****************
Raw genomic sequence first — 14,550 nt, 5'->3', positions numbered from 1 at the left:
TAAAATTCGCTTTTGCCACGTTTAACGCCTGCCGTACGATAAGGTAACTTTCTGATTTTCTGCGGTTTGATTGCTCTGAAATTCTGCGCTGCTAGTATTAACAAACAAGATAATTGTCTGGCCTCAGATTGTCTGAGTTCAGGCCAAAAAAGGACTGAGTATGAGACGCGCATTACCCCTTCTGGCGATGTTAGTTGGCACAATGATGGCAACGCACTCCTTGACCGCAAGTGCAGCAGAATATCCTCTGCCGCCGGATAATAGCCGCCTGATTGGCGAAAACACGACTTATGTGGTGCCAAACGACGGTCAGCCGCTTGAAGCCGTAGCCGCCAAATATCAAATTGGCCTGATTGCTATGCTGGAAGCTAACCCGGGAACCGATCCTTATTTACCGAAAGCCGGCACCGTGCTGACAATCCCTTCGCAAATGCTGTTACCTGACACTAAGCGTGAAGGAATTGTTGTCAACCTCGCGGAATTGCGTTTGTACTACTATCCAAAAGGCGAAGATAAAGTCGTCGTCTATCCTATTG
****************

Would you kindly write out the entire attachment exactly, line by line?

Raw genomic sequence first — 14,550 nt, 5'->3', positions numbered from 1 at the left:
TAAAATTCGCTTTTGCCACGTTTAACGCCTGCCGTACGATAAGGTAACTTTCTGATTTTCTGCGGTTTGATTGCTCTGAAATTCTGCGCTGCTAGTATTAACAAACAAGATAATTGTCTGGCCTCAGATTGTCTGAGTTCAGGCCAAAAAAGGACTGAGTATGAGACGCGCATTACCCCTTCTGGCGATGTTAGTTGGCACAATGATGGCAACGCACTCCTTGACCGCAAGTGCAGCAGAATATCCTCTGCCGCCGGATAATAGCCGCCTGATTGGCGAAAACACGACTTATGTGGTGCCAAACGACGGTCAGCCGCTTGAAGCCGTAGCCGCCAAATATCAAATTGGCCTGATTGCTATGCTGGAAGCTAACCCGGGAACCGATCCTTATTTACCGAAAGCCGGCACCGTGCTGACAATCCCTTCGCAAATGCTGTTACCTGACACTAAGCGTGAAGGAATTGTTGTCAACCTCGCGGAATTGCGTTTGTACTACTATCCAAAAGGCGAAGATAAAGTCGTCGTCTATCCTATTG